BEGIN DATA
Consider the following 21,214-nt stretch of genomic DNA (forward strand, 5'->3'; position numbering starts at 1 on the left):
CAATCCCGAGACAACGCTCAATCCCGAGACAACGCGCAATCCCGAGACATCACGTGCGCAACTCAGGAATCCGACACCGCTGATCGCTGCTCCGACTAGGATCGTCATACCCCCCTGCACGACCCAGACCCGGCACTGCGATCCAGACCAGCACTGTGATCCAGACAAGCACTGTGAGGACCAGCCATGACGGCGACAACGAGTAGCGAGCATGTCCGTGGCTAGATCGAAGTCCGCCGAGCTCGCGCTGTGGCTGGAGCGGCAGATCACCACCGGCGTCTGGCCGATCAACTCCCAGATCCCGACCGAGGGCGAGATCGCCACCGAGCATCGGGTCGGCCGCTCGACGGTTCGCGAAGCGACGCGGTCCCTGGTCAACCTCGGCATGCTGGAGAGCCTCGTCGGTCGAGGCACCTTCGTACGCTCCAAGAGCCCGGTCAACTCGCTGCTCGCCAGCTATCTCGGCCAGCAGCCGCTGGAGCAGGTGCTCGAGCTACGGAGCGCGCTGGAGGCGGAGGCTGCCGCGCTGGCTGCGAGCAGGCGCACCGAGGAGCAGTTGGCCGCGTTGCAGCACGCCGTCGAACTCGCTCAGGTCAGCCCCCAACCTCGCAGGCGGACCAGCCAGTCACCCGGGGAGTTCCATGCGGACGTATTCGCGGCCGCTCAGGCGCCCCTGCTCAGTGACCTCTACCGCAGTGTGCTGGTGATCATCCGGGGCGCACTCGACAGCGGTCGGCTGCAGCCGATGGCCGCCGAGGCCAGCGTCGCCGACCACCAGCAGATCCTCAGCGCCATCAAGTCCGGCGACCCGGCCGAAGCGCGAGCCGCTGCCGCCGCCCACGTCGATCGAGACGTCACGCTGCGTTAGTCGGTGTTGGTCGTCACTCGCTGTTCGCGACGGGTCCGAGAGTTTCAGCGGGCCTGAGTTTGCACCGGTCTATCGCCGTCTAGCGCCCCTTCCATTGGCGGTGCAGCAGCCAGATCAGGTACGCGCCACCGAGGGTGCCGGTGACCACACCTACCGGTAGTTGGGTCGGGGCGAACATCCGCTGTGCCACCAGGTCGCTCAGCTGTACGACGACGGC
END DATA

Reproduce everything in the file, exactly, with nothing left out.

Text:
Consider the following 21,214-nt stretch of genomic DNA (forward strand, 5'->3'; position numbering starts at 1 on the left):
CAATCCCGAGACAACGCTCAATCCCGAGACAACGCGCAATCCCGAGACATCACGTGCGCAACTCAGGAATCCGACACCGCTGATCGCTGCTCCGACTAGGATCGTCATACCCCCCTGCACGACCCAGACCCGGCACTGCGATCCAGACCAGCACTGTGATCCAGACAAGCACTGTGAGGACCAGCCATGACGGCGACAACGAGTAGCGAGCATGTCCGTGGCTAGATCGAAGTCCGCCGAGCTCGCGCTGTGGCTGGAGCGGCAGATCACCACCGGCGTCTGGCCGATCAACTCCCAGATCCCGACCGAGGGCGAGATCGCCACCGAGCATCGGGTCGGCCGCTCGACGGTTCGCGAAGCGACGCGGTCCCTGGTCAACCTCGGCATGCTGGAGAGCCTCGTCGGTCGAGGCACCTTCGTACGCTCCAAGAGCCCGGTCAACTCGCTGCTCGCCAGCTATCTCGGCCAGCAGCCGCTGGAGCAGGTGCTCGAGCTACGGAGCGCGCTGGAGGCGGAGGCTGCCGCGCTGGCTGCGAGCAGGCGCACCGAGGAGCAGTTGGCCGCGTTGCAGCACGCCGTCGAACTCGCTCAGGTCAGCCCCCAACCTCGCAGGCGGACCAGCCAGTCACCCGGGGAGTTCCATGCGGACGTATTCGCGGCCGCTCAGGCGCCCCTGCTCAGTGACCTCTACCGCAGTGTGCTGGTGATCATCCGGGGCGCACTCGACAGCGGTCGGCTGCAGCCGATGGCCGCCGAGGCCAGCGTCGCCGACCACCAGCAGATCCTCAGCGCCATCAAGTCCGGCGACCCGGCCGAAGCGCGAGCCGCTGCCGCCGCCCACGTCGATCGAGACGTCACGCTGCGTTAGTCGGTGTTGGTCGTCACTCGCTGTTCGCGACGGGTCCGAGAGTTTCAGCGGGCCTGAGTTTGCACCGGTCTATCGCCGTCTAGCGCCCCTTCCATTGGCGGTGCAGCAGCCAGATCAGGTACGCGCCACCGAGGGTGCCGGTGACCACACCTACCGGTAGTTGGGTCGGGGCGAACATCCGCTGTGCCACCAGGTCGCTCAGCTGTACGACGACGGC